Staying motivated is a lifelong problem. It applies to everyone. If you lose your motivation, you stop caring. If you stop caring, you lose your sense of purpose. Without a sense of purpose, you lose your center and start drifting. This could lead to a feeling of emptiness that can be associated with depression.
I want to clarify that periodic emptiness is not a bad thing. We go through cycles in life, and periods of lying fallow, so to speak, can be good between periods of intense activity. These moments can be time to reflect on what has happened in order to gain perspective and incorporate that into an evolving mindset for the next thing you want to tackle.
On the flip side, if you feel a hollow (as opposed to a relaxed) emptiness, then you’re probably feeling stuck. Most, if not all, people go through doldrums; those times in life when you feel you’re in a rut. Athletes would call this “plateauing”; it’s a state of having become so efficient at a movement that progress stops. Basically, you’ve gotten too comfortable, and you need to jolt yourself to get going again.
How, then, do you become unstuck?
There are two strategies that I find are useful to get out of a rut and reclaim your lust for life.
One strategy is to go deeper into a skill or a subject of interest. Let’s say you’re interested in writing, and you feel you’re not progressing as a writer. You can go deeper into the well of writing by reading more and more good writing. One method would be to create a reading list and set a goal of, say, completing one book a week. You could read books for the rest of your life in pursuit of deepening your mastery of writing.
Another strategy to become unstuck is to move laterally. Try learning something new.
As we get older, the tendency is to lose the beginner’s mind. We start to cling to the familiar and fear the new, which is to say, the unknown. But taking steps toward the unknown is what makes, and keeps, life interesting. It doesn’t have to be a big step. It can be a small one to start on a new path.
I like to work out, so I’ll give a related example. At the close of my daily workout, I practice doing splits. I’m already fairly flexible because I’ve been practicing yoga since my early 20s, but I’ve never been able to do the splits. I decided several months ago that I want to achieve this because I realized that adding this new form of flexibility will help me move better in kickboxing. It took time, but by steadily practicing, I am now able to do the splits, and my goal has evolved to develop my comfort level in the posture so that I can hold it for a longer period.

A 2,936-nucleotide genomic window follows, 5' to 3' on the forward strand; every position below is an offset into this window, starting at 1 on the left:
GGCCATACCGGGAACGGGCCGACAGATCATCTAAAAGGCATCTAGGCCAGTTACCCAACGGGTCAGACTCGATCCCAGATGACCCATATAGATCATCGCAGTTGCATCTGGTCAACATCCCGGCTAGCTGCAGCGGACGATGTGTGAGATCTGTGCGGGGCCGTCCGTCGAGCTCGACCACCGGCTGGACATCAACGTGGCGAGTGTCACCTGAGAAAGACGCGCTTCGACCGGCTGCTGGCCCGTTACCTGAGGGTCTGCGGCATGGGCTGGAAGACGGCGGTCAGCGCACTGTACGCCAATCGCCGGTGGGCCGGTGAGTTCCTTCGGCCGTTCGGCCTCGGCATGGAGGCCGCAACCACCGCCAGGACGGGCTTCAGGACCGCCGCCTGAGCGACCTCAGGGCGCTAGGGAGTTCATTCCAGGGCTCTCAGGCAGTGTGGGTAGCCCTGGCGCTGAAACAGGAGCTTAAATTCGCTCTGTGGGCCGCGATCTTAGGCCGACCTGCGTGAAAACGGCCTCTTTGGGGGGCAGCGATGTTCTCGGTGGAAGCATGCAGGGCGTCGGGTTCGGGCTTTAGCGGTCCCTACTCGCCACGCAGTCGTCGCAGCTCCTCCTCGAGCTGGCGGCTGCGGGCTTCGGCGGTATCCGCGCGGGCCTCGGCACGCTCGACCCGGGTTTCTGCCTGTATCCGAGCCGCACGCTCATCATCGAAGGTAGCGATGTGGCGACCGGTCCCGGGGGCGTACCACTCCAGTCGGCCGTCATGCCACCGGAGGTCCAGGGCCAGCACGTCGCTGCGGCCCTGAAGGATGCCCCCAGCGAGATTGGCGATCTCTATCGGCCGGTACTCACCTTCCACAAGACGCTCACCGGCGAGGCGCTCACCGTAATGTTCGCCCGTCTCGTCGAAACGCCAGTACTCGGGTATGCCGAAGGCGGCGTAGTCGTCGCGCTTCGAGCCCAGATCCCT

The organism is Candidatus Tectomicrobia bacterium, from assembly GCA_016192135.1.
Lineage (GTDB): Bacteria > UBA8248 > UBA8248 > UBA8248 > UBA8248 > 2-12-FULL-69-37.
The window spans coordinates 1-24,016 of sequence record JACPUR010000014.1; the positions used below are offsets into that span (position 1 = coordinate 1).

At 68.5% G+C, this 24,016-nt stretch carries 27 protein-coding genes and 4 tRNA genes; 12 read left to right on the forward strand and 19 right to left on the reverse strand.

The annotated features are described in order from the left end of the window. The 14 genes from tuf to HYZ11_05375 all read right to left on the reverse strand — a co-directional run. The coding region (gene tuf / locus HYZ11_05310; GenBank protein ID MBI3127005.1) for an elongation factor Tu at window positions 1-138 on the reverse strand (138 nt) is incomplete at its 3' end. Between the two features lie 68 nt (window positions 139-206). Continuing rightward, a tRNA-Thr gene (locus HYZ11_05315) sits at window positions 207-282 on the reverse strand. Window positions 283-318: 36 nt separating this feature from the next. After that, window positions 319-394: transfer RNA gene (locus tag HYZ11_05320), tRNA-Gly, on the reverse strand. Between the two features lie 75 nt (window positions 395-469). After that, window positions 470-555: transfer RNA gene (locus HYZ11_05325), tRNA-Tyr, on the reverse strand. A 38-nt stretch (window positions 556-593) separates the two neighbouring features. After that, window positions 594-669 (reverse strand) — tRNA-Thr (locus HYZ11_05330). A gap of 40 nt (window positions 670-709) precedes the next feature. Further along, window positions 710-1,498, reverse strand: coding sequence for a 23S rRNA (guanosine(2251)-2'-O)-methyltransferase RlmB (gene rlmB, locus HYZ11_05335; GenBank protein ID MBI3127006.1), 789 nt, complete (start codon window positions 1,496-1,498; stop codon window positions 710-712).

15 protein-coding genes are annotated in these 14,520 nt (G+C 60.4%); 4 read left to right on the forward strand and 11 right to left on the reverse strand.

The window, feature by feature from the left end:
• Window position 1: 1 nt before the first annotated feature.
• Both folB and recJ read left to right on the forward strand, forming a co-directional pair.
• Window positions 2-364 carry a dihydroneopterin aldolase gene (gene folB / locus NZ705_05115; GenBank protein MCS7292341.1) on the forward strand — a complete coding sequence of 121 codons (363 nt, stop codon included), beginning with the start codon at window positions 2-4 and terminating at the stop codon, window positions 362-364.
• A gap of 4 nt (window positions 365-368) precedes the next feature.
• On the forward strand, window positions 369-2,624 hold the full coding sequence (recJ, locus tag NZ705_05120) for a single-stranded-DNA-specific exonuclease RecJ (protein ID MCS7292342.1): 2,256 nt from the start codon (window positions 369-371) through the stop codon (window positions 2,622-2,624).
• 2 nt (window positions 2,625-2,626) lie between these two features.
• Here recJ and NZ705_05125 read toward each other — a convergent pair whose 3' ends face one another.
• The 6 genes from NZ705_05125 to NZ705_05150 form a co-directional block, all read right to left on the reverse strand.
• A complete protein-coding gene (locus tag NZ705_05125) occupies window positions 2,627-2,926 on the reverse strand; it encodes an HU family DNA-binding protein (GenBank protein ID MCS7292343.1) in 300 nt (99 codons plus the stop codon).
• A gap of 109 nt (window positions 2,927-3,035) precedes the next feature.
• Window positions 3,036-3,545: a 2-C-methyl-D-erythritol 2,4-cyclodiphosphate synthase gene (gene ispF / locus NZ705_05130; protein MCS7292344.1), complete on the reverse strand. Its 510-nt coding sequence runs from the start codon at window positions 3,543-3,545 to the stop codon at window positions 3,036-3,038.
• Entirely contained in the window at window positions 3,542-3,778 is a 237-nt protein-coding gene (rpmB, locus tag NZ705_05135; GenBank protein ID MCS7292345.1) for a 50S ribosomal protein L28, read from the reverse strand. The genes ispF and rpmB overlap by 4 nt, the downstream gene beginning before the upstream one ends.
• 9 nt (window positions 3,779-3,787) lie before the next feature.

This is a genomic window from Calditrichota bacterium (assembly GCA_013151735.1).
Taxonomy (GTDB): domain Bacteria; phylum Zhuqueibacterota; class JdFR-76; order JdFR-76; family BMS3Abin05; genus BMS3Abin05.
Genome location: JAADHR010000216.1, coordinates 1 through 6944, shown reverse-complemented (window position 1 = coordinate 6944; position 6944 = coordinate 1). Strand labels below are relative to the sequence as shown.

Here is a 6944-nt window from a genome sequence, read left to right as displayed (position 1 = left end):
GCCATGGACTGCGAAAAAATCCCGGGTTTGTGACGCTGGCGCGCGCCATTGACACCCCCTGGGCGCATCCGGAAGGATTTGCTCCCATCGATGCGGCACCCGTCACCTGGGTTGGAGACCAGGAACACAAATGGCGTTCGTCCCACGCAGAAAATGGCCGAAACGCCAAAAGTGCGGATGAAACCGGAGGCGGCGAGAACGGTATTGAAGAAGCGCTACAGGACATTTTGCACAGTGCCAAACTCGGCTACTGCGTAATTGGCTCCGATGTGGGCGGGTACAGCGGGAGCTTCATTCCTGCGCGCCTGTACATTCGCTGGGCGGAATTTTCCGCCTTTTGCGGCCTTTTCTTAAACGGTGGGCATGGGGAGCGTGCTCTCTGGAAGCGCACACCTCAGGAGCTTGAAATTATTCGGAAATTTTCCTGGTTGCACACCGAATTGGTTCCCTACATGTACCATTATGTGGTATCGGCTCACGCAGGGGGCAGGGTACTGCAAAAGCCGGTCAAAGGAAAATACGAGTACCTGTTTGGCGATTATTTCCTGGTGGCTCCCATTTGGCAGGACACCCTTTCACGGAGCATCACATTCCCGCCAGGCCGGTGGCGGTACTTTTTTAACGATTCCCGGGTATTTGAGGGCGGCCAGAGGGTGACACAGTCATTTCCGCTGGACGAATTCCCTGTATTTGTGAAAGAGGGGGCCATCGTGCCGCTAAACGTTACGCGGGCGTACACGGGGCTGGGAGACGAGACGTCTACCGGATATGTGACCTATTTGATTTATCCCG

Engaging Both Strategies
Engaging the strategies of going deeper and going wider, either one at a time or simultaneously, can jump-start you when you feel as if you’re relying too much on autopilot.
The key to using both strategies successfully is to set goals so that you can see progress.
For another fitness example, I have been going deeper into kickboxing by practicing basic strikes regularly every week for the past year-and-a-half, and incorporating more advanced strikes periodically. I have also been going wider (literally and figuratively) by learning to do the splits, which complements my kickboxing movements.
Writing or fitness may not be your thing, but you can apply these strategies to any subject or skill of interest to re-engage with life.
All of this goes back to learning. If you love learning, it’s inevitable that you will love life.
All of life is change, regardless of whether you sense the change. You can either choose to change for the better, or risk regressing. The change can be mental, in one’s perspective, and it can be physical; one type supports the other. If you want to feel engaged with life, you have to grow in new directions.